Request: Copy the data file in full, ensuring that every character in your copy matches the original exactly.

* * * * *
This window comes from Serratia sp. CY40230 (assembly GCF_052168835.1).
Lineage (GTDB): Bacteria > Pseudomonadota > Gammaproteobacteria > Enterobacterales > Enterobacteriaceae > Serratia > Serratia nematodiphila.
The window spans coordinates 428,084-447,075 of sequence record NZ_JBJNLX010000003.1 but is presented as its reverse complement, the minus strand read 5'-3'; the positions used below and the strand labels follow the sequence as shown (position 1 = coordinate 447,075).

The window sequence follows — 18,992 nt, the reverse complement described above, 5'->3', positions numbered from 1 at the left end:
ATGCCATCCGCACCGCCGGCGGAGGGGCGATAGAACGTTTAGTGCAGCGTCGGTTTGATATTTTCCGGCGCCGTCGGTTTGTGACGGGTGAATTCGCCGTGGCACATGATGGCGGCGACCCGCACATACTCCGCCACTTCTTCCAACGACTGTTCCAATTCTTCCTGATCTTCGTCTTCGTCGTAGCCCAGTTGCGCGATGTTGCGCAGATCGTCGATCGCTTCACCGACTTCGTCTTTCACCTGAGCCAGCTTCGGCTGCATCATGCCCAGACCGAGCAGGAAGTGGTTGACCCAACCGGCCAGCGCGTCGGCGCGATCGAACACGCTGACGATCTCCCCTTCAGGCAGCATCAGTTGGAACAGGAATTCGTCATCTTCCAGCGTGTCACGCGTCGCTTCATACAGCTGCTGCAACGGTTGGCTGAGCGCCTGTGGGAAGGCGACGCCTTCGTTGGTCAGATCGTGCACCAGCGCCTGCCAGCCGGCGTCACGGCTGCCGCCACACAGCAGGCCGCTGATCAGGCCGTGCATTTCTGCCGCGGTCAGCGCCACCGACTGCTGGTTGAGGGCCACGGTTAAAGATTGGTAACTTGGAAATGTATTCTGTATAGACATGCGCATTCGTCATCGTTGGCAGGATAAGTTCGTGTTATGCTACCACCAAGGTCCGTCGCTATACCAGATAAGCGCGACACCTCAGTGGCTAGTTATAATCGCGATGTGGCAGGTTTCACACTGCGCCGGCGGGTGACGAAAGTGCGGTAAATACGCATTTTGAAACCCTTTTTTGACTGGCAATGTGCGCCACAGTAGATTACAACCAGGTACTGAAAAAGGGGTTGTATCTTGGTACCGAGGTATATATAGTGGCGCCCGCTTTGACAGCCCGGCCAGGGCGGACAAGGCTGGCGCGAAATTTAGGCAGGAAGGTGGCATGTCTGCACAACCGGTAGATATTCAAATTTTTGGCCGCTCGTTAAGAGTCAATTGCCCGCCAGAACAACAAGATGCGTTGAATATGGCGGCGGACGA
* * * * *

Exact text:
This window comes from Serratia sp. CY40230 (assembly GCF_052168835.1).
Lineage (GTDB): Bacteria > Pseudomonadota > Gammaproteobacteria > Enterobacterales > Enterobacteriaceae > Serratia > Serratia nematodiphila.
The window spans coordinates 428,084-447,075 of sequence record NZ_JBJNLX010000003.1 but is presented as its reverse complement, the minus strand read 5'-3'; the positions used below and the strand labels follow the sequence as shown (position 1 = coordinate 447,075).

The window sequence follows — 18,992 nt, the reverse complement described above, 5'->3', positions numbered from 1 at the left end:
ATGCCATCCGCACCGCCGGCGGAGGGGCGATAGAACGTTTAGTGCAGCGTCGGTTTGATATTTTCCGGCGCCGTCGGTTTGTGACGGGTGAATTCGCCGTGGCACATGATGGCGGCGACCCGCACATACTCCGCCACTTCTTCCAACGACTGTTCCAATTCTTCCTGATCTTCGTCTTCGTCGTAGCCCAGTTGCGCGATGTTGCGCAGATCGTCGATCGCTTCACCGACTTCGTCTTTCACCTGAGCCAGCTTCGGCTGCATCATGCCCAGACCGAGCAGGAAGTGGTTGACCCAACCGGCCAGCGCGTCGGCGCGATCGAACACGCTGACGATCTCCCCTTCAGGCAGCATCAGTTGGAACAGGAATTCGTCATCTTCCAGCGTGTCACGCGTCGCTTCATACAGCTGCTGCAACGGTTGGCTGAGCGCCTGTGGGAAGGCGACGCCTTCGTTGGTCAGATCGTGCACCAGCGCCTGCCAGCCGGCGTCACGGCTGCCGCCACACAGCAGGCCGCTGATCAGGCCGTGCATTTCTGCCGCGGTCAGCGCCACCGACTGCTGGTTGAGGGCCACGGTTAAAGATTGGTAACTTGGAAATGTATTCTGTATAGACATGCGCATTCGTCATCGTTGGCAGGATAAGTTCGTGTTATGCTACCACCAAGGTCCGTCGCTATACCAGATAAGCGCGACACCTCAGTGGCTAGTTATAATCGCGATGTGGCAGGTTTCACACTGCGCCGGCGGGTGACGAAAGTGCGGTAAATACGCATTTTGAAACCCTTTTTTGACTGGCAATGTGCGCCACAGTAGATTACAACCAGGTACTGAAAAAGGGGTTGTATCTTGGTACCGAGGTATATATAGTGGCGCCCGCTTTGACAGCCCGGCCAGGGCGGACAAGGCTGGCGCGAAATTTAGGCAGGAAGGTGGCATGTCTGCACAACCGGTAGATATTCAAATTTTTGGCCGCTCGTTAAGAGTCAATTGCCCGCCAGAACAACAAGATGCGTTGAATATGGCGGCGGACGA